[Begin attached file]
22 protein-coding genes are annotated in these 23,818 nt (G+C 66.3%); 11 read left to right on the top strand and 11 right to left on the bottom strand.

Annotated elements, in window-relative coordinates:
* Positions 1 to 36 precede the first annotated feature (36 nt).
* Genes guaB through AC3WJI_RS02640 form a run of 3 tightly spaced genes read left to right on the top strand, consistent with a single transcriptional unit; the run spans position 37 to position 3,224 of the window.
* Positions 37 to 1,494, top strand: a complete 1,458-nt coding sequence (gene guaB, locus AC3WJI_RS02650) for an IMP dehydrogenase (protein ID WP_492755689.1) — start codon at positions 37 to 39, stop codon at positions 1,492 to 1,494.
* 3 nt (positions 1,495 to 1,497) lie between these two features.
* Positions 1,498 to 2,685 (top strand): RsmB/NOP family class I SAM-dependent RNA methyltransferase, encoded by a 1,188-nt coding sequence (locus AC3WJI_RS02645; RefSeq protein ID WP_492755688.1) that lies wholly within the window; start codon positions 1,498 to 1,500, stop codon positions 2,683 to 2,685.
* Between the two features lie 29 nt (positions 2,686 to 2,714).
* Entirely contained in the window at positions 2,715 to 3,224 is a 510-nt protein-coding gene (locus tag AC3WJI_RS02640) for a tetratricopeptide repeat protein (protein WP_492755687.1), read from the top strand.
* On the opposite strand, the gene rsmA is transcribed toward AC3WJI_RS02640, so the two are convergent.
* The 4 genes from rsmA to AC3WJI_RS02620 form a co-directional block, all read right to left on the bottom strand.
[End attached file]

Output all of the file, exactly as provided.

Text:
22 protein-coding genes are annotated in these 23,818 nt (G+C 66.3%); 11 read left to right on the top strand and 11 right to left on the bottom strand.

Annotated elements, in window-relative coordinates:
* Positions 1 to 36 precede the first annotated feature (36 nt).
* Genes guaB through AC3WJI_RS02640 form a run of 3 tightly spaced genes read left to right on the top strand, consistent with a single transcriptional unit; the run spans position 37 to position 3,224 of the window.
* Positions 37 to 1,494, top strand: a complete 1,458-nt coding sequence (gene guaB, locus AC3WJI_RS02650) for an IMP dehydrogenase (protein ID WP_492755689.1) — start codon at positions 37 to 39, stop codon at positions 1,492 to 1,494.
* 3 nt (positions 1,495 to 1,497) lie between these two features.
* Positions 1,498 to 2,685 (top strand): RsmB/NOP family class I SAM-dependent RNA methyltransferase, encoded by a 1,188-nt coding sequence (locus AC3WJI_RS02645; RefSeq protein ID WP_492755688.1) that lies wholly within the window; start codon positions 1,498 to 1,500, stop codon positions 2,683 to 2,685.
* Between the two features lie 29 nt (positions 2,686 to 2,714).
* Entirely contained in the window at positions 2,715 to 3,224 is a 510-nt protein-coding gene (locus tag AC3WJI_RS02640) for a tetratricopeptide repeat protein (protein WP_492755687.1), read from the top strand.
* On the opposite strand, the gene rsmA is transcribed toward AC3WJI_RS02640, so the two are convergent.
* The 4 genes from rsmA to AC3WJI_RS02620 form a co-directional block, all read right to left on the bottom strand.